In spite of the scepticism mentioned above, for about ten, fifteen years, forms of restorative justice have been used in each of the six partner countries – Austria, Denmark, Finland, Greece, the Netherlands, and the United Kingdom - [including] in cases of IPV. Nevertheless, this instrument is not well established in all countries. In Denmark, for example, only very few IPV cases were referred to RJ. 

Since RJ practices have become an alternative (or in some countries, a complementary instrument) to formal criminal justice procedures, especially feminist scholars and practitioners have pointed out problems emerging when such measures are used in cases of IPV. The dynamic of IPV creates particular challenges for the practice of RJ, not only in various countries in Europe, but also in Australia, New Zealand, North America, and other parts of the world.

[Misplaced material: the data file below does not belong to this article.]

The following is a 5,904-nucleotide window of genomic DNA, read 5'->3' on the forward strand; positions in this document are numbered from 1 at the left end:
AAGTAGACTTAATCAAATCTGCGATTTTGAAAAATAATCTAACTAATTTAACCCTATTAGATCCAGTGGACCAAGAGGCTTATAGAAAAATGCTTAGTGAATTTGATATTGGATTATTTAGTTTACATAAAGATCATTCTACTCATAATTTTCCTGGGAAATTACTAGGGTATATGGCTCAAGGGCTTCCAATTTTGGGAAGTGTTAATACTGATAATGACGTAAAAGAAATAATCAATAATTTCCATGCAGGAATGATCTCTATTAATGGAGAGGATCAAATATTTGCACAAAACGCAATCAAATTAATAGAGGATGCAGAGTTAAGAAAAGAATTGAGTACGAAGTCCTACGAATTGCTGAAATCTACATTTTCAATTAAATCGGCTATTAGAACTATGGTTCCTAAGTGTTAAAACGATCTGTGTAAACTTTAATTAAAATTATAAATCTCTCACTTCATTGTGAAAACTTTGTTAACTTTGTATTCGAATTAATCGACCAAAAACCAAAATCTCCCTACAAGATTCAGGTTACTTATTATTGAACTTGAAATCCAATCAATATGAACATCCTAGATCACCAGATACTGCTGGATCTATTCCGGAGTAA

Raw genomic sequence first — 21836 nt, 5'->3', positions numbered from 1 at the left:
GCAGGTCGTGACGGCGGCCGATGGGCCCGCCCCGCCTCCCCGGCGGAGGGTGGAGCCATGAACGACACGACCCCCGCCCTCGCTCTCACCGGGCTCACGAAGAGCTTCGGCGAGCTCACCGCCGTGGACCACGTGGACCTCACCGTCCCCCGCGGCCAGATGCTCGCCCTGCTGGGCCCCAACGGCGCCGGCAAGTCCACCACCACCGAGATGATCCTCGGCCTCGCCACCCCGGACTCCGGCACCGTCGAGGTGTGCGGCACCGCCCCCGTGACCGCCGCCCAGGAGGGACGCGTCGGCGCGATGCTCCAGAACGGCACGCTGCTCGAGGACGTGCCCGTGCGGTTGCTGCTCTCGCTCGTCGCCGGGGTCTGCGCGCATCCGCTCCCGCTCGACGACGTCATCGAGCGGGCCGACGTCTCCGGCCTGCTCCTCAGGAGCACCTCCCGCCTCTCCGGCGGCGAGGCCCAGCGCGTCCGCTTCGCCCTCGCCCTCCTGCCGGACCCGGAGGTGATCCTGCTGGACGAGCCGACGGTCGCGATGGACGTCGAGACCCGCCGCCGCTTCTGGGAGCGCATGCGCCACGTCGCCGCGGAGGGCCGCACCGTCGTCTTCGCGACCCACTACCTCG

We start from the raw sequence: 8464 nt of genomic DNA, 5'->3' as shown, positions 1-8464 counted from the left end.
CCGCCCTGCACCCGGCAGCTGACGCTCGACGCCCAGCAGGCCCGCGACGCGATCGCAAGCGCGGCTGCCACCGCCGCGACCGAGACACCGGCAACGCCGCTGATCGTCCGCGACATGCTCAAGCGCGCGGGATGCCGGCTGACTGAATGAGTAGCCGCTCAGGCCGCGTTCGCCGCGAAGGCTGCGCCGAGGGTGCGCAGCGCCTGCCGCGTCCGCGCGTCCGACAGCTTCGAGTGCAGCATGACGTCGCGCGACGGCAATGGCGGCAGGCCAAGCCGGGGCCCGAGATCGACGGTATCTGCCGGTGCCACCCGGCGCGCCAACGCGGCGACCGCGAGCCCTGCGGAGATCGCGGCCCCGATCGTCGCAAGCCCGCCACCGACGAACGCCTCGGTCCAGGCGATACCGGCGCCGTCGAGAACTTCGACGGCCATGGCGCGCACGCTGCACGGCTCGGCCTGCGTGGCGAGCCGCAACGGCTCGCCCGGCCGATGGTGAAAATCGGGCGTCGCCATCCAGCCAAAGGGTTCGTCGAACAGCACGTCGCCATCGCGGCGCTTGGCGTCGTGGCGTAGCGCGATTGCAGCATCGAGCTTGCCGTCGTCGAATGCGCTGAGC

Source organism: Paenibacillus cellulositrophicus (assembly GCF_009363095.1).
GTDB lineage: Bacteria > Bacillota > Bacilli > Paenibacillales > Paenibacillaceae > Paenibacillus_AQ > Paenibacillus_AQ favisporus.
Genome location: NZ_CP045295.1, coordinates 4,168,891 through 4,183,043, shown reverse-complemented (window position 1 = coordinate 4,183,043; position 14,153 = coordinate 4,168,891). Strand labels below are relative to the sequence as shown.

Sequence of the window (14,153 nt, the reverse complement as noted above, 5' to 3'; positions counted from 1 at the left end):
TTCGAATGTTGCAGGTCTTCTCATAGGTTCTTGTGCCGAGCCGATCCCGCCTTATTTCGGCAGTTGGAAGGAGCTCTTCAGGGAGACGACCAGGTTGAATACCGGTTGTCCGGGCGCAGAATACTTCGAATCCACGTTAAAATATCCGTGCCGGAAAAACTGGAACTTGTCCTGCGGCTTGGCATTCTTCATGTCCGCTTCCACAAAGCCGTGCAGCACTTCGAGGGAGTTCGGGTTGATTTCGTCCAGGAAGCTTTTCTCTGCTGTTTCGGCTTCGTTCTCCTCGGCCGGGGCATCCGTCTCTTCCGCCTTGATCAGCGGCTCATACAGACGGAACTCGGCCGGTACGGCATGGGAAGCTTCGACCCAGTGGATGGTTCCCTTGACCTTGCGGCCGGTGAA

In cases of coercive control victim-offender mediation can be dangerous, but in case of situational violence the use of RJ/ mediation can turn out to be helpful and effective, especially when children are involved. Therefore, flexibility in how to deal with different types of offenders, victims and kinds of relationships is necessary. 

In this [Section] we look for supporting and counter arguments to use RJ in cases of IPV. Before that, we give a sketch of the historical background of RJ and stress differences between RJ in IPV cases and RJ interventions as a reaction on public crime (crimes committed outside the private sphere). (Citations removed)

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